'City Remixing' presents photographs made of and in Uganda's capital city Kampala through time, as seen by 5 different photographers. It shows and wants to make us think about progress and development of Kampala, and the possibilities and limitations of photographic visualisations of urban environments at large.
Dr. A.T. Schofield (UK/Uganda) was a missionary and physician who worked under the Church Missionary Society (CMS) in Uganda for quite some time during the first half of the 20th century. He was also an acomplished amateur photographer. He documented Kampala, but also other events and places based on his social surroundings (a visit by Lady Baden Powell to the Ugandan girl guides for instance) and interests (he made, among others, photographs of a milking ceremony in Toro and life in Karamoja). Part of his photographic legacy has been donated to the Africana section of the main library of Makerere University and digitised by HIPUganda. This made the material available for further research and for use in this exhibition. Eng. M.W. Wambwa was born in 1933 and is one of the first western trained engineers in Uganda.
Journalism and photography would have been his second career choice. During the first half of the 1960s he photographed on slides, creating a colourful image of Uganda around independence. He also wrote an extensive memoir. The photographs and fragments of the memoir form the core of the fifth book in HIPUganda’s Ebifananyi series.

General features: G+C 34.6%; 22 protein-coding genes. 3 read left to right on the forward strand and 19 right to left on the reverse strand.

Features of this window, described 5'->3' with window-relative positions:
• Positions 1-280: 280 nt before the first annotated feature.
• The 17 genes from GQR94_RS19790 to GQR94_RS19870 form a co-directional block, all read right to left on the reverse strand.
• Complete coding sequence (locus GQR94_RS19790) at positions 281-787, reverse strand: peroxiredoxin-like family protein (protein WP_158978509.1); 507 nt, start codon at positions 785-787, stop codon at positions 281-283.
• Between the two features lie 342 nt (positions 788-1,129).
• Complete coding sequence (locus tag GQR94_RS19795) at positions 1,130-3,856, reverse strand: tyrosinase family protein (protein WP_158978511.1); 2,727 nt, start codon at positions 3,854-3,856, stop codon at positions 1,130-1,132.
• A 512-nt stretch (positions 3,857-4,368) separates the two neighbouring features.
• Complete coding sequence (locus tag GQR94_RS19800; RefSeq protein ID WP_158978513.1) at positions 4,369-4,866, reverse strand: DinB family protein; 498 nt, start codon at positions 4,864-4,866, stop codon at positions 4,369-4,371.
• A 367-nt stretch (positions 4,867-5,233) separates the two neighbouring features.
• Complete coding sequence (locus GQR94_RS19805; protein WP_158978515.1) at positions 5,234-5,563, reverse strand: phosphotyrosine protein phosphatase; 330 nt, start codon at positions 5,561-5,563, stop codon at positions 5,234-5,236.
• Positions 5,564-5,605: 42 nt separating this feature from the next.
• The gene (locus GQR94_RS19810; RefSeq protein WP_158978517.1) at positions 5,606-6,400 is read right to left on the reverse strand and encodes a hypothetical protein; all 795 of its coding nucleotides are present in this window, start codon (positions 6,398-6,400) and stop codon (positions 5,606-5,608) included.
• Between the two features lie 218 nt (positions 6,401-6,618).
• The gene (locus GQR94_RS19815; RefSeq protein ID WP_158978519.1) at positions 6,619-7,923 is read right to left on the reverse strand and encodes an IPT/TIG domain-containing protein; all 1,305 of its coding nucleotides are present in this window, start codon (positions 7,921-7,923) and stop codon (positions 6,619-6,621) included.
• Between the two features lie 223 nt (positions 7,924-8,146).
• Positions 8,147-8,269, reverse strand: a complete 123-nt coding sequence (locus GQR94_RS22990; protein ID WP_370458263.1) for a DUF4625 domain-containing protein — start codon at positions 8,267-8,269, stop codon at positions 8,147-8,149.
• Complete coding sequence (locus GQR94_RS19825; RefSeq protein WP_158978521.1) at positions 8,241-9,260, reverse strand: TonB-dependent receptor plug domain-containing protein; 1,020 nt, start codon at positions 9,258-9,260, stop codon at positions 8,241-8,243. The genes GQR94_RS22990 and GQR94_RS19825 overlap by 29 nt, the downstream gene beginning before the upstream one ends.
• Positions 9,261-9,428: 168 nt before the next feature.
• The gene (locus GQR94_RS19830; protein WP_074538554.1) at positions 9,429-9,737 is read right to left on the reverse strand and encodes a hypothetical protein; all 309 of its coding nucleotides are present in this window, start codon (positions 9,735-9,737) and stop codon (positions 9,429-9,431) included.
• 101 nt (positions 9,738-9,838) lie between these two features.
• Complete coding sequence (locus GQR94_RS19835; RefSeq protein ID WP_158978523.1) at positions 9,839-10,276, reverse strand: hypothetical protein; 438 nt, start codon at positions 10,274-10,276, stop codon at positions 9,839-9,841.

Elsadig Mohamed (Sudan) is a photographer and filmmaker. In his photographs in this exhibition the focus is shifted. It is sometimes hard to be sure what exactly is seen. At the same time this makes it possible to see certain structures present in the city and the way it is photographed.
Luuk van den Berg (the Netherlands) is a design student at Minerva Academy in Groningen. He has a big interest in photography and was invited to rephotograph the historical photographs. He did this using a camera that produces very detailed 4x5” negatives. These negatives have more or less the same size as the glass plate negatives produced by dr. A.T. Schofield.
Rumanzi Canon (Uganda) is an artist and co-founder of HIPUganda. He zoomed out of what the historical photographs show, making places into planets, expands framed views in panoramic images, shooting, as he calls them ‘Holes in the world’.
HIPUganda looks for and digitises photocollections in Uganda to preserve historical photographic documentation, and shares that material to make increase the diversity of available materials relating to Ugandan history, activate it and potentially add value to it by crowsourcing information. HIPUganda was founded in 2011 by Rumanzi Canon and Andrea Stultiens and has been active on Facebook, through their website and exhibitions and events in Uganda as well as internationally.
Andrea Stultiens is a researcher, photographer and educator from the Netherlands. Since 2007 she has been working in Uganda a couple of months a year in, trying to understand and relate to a culture far from the one she grew up in. She is co-founder of HIPUganda and currently undertaking a PhD research that results in a series of books based on photo collections encountered in Uganda and a theoretical reflection on them. She initiated the project this exhibition is the result of, and invited Rumanzi Canon, Elsadig Mohamed and Luuk van den Berg to respond to the historical material.